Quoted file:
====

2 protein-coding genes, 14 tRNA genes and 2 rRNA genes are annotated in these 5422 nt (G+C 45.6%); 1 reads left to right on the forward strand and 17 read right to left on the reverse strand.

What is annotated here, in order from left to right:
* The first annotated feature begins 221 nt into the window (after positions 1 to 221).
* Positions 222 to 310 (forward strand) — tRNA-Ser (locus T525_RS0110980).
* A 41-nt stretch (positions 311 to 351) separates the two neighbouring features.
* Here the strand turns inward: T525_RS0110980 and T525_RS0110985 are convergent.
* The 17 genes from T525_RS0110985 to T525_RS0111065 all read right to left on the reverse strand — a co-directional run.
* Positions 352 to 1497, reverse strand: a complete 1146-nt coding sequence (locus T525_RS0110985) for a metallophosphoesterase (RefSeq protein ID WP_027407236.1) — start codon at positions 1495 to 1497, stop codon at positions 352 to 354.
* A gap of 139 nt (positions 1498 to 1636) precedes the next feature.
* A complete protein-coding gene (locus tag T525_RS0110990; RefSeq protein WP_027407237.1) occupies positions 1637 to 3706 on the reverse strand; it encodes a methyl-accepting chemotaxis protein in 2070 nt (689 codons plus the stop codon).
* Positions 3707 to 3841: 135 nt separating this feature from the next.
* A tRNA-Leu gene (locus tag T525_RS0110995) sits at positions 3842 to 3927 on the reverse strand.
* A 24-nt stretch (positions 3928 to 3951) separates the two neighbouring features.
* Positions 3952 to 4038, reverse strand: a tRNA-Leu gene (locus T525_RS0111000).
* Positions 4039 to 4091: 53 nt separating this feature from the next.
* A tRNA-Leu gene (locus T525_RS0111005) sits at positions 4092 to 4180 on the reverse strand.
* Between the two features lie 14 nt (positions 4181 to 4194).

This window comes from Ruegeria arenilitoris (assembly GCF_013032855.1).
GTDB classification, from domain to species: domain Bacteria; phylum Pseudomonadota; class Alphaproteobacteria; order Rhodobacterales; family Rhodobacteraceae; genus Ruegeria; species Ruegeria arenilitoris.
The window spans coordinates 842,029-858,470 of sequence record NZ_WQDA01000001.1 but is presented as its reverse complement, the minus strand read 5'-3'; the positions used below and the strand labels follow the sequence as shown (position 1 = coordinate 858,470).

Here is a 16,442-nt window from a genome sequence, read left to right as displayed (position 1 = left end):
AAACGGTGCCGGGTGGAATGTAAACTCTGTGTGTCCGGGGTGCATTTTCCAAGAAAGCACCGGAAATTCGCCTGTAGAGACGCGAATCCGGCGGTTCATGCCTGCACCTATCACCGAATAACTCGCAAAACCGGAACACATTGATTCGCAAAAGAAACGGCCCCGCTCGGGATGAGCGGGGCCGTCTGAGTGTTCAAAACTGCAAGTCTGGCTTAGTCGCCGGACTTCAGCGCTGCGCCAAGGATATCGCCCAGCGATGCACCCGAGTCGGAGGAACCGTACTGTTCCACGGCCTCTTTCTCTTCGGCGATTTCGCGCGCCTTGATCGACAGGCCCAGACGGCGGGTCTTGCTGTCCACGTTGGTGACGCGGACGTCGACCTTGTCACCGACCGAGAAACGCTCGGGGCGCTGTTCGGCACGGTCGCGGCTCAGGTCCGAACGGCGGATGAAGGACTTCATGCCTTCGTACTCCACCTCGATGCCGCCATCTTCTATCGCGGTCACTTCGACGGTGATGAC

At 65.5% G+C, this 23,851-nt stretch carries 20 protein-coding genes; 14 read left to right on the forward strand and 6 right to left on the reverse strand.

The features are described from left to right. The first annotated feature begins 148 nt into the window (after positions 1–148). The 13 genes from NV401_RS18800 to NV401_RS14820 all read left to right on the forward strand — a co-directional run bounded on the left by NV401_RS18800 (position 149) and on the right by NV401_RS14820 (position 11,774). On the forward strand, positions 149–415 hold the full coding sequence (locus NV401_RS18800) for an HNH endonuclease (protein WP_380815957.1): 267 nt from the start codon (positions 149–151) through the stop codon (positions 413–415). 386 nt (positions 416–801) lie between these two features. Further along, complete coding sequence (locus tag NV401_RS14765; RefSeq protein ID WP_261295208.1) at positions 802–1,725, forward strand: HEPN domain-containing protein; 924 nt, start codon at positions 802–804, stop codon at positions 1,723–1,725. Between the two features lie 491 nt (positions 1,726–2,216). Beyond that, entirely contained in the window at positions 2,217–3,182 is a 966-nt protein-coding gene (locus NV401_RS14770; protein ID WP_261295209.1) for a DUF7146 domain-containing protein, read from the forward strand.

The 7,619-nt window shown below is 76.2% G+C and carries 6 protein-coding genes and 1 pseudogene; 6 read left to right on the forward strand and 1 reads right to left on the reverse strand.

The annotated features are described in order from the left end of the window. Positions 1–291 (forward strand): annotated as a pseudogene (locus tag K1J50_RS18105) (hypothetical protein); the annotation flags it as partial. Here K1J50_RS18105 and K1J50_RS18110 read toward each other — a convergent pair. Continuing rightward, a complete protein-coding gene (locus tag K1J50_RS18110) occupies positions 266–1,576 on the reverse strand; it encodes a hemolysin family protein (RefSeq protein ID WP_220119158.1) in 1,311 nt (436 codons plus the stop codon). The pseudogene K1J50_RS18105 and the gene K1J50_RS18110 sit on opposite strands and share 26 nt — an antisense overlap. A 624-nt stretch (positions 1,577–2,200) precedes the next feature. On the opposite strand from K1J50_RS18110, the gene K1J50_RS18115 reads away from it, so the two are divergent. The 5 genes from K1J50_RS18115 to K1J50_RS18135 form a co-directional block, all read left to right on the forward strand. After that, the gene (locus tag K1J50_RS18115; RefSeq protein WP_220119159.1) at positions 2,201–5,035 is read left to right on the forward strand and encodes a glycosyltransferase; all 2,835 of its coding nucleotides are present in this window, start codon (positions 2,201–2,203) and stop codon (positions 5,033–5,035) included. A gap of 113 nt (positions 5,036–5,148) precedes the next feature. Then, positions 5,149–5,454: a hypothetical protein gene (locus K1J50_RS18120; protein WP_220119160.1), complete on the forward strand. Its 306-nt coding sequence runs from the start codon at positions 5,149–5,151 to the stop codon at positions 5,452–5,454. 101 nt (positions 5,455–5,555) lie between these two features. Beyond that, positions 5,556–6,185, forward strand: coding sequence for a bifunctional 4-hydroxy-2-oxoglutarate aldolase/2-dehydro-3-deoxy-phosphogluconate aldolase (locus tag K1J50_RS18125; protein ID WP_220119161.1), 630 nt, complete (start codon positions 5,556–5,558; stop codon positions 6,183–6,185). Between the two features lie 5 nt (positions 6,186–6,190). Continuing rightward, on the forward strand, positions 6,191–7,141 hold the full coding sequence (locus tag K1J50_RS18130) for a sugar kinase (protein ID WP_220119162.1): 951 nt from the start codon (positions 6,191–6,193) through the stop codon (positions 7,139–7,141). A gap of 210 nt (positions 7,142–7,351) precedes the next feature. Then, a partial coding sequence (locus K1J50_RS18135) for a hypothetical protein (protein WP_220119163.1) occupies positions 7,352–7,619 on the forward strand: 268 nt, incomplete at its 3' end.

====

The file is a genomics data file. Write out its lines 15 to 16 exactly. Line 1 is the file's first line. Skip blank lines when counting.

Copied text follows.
* Positions 4039 to 4091: 53 nt separating this feature from the next.
* A tRNA-Leu gene (locus T525_RS0111005) sits at positions 4092 to 4180 on the reverse strand.